I remember when the LAS program was launched. It was an exciting time because of all the new people and the prospects of academic opportunities in a newly founded program.

LAS taught me how to think critically from a multidisciplinary approach. Several people shaped my understanding of how to study a region so vast and diverse as Latin America, in particular Diana Rodríguez, and Professors Víctor Rivas, Josiah Blackmore, Ricardo Sternberg, and Rosa Sarabia, as well as many colleagues in the program.

I am interested in the history of the book in Latin America. I am currently researching the history of publishing and printing in countries like Argentina, Brazil, Cuba, México, and Venezuela. With LAS I gained the skills to think in different disciplines and it is proving to be relevant to the field of information studies.

We are proud to announce that David has recently (May 2012) received the second prize at the Third National Book Collecting Contest for Young Canadians under 30, sponsored by The Bibliographical Society of Canada (BSC), the W.A. Deacon Literary Foundation (DLF), and the Alcuin Society. To read the essay that accompanied his submission, visit: http://www.abebooks.com/books/national-book-collecting-contest-young-canadians/david-fernandez.shtml


Eshe Lewis graduated from the University in Toronto in June 2009 with a Major in Latin American Studies and Minors in Spanish and Caribbean Studies. She has completed a Masters in Latin American Studies at the University of Florida in Gainesville and will start a Ph.D. in Applied Anthropology in Fall 2012 at the same university.

LewisI really enjoyed the fact that LAS was small and intimate. I felt that my professors had time for me, that they wanted to engage their students in the course work, and that they were extremely supportive of my interests and future goals. Because the program was so small, I felt comfortable with the other students and it was great in such a large university to feel as though I was part of a smaller community.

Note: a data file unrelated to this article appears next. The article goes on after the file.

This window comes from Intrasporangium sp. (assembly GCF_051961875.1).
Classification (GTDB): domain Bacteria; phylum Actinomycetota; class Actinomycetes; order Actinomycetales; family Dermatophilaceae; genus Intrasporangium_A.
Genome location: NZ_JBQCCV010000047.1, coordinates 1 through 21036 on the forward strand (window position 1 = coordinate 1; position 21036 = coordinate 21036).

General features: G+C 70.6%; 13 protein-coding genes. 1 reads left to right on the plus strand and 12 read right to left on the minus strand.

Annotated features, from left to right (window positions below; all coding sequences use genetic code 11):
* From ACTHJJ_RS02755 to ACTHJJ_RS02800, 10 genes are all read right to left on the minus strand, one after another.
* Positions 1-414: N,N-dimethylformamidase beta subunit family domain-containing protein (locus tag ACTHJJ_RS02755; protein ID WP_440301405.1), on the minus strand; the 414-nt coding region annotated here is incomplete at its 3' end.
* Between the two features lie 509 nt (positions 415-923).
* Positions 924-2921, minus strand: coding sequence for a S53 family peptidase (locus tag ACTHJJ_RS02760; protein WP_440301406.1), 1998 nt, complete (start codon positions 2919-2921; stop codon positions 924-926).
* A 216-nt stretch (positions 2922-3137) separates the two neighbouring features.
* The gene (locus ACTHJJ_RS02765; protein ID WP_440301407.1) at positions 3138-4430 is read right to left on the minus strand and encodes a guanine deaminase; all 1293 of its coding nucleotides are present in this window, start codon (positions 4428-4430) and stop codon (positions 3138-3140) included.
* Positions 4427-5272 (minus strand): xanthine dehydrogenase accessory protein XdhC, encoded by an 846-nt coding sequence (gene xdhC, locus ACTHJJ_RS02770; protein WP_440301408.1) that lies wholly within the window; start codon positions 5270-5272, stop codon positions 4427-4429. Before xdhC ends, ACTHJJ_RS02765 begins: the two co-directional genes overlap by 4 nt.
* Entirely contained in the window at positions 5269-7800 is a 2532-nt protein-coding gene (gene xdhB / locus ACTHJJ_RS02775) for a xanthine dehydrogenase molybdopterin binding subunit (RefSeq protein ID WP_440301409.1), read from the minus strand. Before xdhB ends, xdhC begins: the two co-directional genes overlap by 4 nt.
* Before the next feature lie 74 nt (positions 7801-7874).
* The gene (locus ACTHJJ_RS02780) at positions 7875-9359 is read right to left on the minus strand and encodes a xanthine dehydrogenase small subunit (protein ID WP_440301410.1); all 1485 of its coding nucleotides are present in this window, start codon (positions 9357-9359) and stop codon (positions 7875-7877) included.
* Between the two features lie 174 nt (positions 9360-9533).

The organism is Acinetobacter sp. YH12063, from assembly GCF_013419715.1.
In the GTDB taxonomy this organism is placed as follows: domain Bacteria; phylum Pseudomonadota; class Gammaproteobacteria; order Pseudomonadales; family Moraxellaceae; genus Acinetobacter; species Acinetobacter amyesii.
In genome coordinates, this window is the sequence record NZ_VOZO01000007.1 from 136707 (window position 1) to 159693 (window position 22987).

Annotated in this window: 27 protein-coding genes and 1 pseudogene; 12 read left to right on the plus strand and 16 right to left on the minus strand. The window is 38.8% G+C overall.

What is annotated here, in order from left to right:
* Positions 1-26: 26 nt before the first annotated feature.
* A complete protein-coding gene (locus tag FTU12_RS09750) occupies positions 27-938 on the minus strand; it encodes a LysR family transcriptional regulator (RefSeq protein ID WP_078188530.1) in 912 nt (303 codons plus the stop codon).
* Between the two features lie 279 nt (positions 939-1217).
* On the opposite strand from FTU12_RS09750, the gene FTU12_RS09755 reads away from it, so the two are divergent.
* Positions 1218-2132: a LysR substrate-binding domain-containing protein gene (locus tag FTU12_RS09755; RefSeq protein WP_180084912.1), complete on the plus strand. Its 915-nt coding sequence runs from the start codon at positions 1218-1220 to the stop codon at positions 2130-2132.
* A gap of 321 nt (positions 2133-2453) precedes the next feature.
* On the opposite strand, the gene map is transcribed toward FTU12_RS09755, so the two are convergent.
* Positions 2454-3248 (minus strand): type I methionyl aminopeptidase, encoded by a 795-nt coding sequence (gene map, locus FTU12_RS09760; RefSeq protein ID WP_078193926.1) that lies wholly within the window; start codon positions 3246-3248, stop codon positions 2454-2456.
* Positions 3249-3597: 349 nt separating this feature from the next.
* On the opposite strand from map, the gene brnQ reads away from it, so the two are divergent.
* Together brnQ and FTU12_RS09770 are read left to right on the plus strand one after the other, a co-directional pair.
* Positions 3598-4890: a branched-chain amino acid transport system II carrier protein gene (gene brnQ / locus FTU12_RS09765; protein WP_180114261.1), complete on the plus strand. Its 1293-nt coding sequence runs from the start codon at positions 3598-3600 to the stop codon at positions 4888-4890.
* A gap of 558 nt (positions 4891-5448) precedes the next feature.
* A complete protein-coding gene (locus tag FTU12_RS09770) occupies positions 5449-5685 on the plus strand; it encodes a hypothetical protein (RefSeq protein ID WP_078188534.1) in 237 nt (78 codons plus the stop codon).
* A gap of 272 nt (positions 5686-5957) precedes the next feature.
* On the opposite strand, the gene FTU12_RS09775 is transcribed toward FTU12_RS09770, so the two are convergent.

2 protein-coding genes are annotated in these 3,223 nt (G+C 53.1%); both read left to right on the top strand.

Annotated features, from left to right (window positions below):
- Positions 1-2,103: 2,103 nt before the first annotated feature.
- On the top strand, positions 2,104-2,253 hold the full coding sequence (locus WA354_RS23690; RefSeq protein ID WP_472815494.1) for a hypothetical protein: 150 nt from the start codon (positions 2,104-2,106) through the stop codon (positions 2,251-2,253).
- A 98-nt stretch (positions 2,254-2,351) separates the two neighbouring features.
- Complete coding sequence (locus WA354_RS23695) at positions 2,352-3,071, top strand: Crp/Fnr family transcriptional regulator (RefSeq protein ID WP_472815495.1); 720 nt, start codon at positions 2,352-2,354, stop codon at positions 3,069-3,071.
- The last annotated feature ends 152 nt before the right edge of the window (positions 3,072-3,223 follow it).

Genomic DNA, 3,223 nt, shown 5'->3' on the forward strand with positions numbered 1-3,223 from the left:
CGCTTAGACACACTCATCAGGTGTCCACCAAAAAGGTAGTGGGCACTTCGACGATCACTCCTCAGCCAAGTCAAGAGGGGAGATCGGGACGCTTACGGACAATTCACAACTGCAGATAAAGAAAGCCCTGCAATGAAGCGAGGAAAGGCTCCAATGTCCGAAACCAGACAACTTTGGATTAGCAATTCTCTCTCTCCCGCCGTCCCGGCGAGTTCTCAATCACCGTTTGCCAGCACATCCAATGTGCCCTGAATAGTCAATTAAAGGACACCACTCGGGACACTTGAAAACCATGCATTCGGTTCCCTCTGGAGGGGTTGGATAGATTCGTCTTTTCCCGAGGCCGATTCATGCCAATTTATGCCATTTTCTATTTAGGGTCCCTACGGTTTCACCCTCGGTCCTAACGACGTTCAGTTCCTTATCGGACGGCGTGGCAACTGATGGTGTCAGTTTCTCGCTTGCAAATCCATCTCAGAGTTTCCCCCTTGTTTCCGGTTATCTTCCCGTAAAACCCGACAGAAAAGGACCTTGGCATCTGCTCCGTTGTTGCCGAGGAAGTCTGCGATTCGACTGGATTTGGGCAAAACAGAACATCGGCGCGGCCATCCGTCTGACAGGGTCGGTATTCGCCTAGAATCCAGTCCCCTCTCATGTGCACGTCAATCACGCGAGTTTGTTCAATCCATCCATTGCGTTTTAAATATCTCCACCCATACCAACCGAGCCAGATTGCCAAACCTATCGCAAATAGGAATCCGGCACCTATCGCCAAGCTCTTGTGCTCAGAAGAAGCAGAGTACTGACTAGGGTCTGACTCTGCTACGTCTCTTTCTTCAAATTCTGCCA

The program fueled my interest in the region and I am so happy that I was given the freedom to explore my options. It definitely gave me the push I needed to continue my studies. The experience I have gained due to the Undergraduate Research Award that Gabriela Rodríguez and I won has truly changed my life. We used the funds to travel to Peru and to obtain the footage used in a film we created: "Negro Soy: Black Voices from the Peruvian Pacific". The film features interviews with important Afro-Peruvian musicians, historians, activists and dancers about the legacy and current situation of Afro-descendants in Peru. It aims to introduce viewers to part of the Pacific Afro-American diaspora, which is less visible than that of the Atlantic.

Currently, I am still working with the Afro-Peruvian community that I came in contact with during the field research that I conducted with Gabriela Rodriguez, but I am focusing on Afro-Peruvian social activism. My master’s thesis is centered on the inter-generational relationship between Afro-Peruvian social activists. I am interested in knowledge sharing and connections among youth and veteran activists in Latin America in general, and how that contributes to the creation and maintenance of Afro-descendant social movements throughout the region. I will be applying for a Ph.D. in Applied Anthropology this fall to further my work with Afro-descendants in the Americas and hopefully work in a government position where I can provide further support for their social movements.